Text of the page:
The Greendale Oak was undoubtedly the greatest tree of the Forest to survive into modern times. By any account, this tree was a veritable monster.
As noted in the 1600s, by the eminent writer on trees John Evelyn, this remarkable specimen was reputedly bigger than the Major Oak (also of Sherwood Forest) at the same time. By the 1970s, the once magnificent tree was a shadow of its former self, and all because of human vanity.
The beginning of the end was in 1724: in an after-dinner wager, the Duke of Portland said he had a tree on his estate, which could be cut to allow the passage of a coach and six horses. The wager accepted by his guests, the Duke proceeded to have this tree carved up. A hole, six-foot three-inches wide and ten-foot three-inches high, was cut through the heart of the tree’s trunk. The girth measured immediately above the top of this arch was thirty-five feet three-inches. As well as cutting through the tree, the upper branches had to be removed in order to reduce the stress on the now much-reduced base.
The wager was won by means of a purpose-built ‘thin’ coach and the skinniest horses available. Despite this devastation, the tenacious tree survived another 250 years. Though reduced in stature, it was recorded by photographs in the 1800s and then early 1900s. It was still present, albeit as a hulk, in the 1970s. From the 1700s vandalism, the Countess of Portland had an oak cabinet made from the wood sliced from the venerable tree’s heart. This item was inlaid with pictures of the tree plus carriage and horses being driven through it.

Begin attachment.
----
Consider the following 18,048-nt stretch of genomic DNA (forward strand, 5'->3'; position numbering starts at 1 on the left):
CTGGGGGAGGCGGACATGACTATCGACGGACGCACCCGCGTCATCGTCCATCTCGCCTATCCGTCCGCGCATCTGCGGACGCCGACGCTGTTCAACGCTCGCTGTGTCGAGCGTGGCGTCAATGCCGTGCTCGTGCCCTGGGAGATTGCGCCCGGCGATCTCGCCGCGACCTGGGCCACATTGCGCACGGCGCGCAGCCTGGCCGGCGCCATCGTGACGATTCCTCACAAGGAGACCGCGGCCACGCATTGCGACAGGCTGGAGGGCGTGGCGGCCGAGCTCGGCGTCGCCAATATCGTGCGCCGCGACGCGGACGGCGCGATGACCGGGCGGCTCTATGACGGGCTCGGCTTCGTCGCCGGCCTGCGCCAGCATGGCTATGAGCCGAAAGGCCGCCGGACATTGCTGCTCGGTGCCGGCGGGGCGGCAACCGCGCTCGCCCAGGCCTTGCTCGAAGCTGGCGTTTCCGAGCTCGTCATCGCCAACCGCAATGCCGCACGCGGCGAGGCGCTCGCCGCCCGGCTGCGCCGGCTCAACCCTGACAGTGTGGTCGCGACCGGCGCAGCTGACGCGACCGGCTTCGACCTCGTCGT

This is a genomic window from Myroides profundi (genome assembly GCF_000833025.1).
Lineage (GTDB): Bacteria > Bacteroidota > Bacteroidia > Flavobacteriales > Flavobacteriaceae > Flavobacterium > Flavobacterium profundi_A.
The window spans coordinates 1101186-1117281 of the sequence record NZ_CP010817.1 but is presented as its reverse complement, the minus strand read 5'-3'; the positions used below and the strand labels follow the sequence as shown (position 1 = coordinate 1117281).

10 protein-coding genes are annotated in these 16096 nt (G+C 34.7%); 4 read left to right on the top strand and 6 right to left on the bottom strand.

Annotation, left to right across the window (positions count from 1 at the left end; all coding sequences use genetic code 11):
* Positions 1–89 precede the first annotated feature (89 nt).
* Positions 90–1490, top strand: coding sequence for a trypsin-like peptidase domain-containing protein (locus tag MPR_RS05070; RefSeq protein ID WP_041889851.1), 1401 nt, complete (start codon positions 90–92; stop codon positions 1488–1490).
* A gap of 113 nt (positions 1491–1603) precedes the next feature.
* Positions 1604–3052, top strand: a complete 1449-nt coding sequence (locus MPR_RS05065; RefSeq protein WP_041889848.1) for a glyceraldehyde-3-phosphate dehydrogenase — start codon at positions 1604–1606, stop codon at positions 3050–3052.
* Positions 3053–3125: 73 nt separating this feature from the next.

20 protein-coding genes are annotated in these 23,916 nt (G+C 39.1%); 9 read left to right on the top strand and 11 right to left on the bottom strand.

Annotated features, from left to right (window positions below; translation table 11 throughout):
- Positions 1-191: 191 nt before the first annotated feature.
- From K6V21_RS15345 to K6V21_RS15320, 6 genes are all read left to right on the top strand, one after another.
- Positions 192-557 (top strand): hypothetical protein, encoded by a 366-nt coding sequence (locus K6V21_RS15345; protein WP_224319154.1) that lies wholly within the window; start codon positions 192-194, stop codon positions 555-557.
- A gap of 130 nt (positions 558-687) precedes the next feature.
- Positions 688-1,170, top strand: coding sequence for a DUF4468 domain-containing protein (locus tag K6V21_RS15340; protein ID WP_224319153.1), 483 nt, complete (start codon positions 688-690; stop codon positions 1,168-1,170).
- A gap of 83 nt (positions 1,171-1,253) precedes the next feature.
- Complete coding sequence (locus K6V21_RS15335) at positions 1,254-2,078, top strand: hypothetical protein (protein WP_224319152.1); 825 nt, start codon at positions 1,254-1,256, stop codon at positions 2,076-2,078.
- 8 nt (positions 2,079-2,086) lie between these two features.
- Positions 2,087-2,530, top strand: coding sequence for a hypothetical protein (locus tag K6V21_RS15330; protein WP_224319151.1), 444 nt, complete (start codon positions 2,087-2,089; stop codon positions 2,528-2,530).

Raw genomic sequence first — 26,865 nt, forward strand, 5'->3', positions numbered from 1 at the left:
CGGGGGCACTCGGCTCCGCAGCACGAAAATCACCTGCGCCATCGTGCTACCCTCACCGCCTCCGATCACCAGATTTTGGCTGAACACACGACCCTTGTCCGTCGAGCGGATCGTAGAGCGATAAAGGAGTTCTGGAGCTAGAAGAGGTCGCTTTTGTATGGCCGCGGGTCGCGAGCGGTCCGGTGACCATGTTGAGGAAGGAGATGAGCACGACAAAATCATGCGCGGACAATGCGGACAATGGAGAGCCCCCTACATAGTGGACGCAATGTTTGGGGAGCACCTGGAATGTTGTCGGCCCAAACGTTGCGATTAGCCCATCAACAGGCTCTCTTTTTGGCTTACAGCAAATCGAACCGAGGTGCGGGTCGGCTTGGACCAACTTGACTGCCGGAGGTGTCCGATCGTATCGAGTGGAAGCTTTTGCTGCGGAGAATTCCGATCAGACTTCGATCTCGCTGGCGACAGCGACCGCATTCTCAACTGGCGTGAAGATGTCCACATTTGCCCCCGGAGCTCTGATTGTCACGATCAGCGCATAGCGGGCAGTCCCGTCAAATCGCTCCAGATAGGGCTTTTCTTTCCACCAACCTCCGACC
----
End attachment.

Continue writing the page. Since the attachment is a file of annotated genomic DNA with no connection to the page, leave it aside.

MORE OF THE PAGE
Writer Hayman Rooke considered the tree to be more than 700 years old in 1790, and in 1797, Throsby stated it must be upwards of 1,500 years. It is sad to think how the tree would have lived several more centuries without the untimely intervention by the Duke. As the now fatally injured tree fought to survive, it was planked up inside the cut to provide more support, and had chains to hold its great branches. By the time Roger Redfern, a nature writer, was writing in 1974, he described it as ‘a tumbled heap of seasoned timber, festooned still with old chains and monstrous supports’, but he notes how the colossal stature of the original tree could still be appreciated.
λ To read more, contact the author for a copy of his book at I.D.Rotherham@shu.ac.uk
The book costs £12 + £2 p+p for readers of The World of Trees.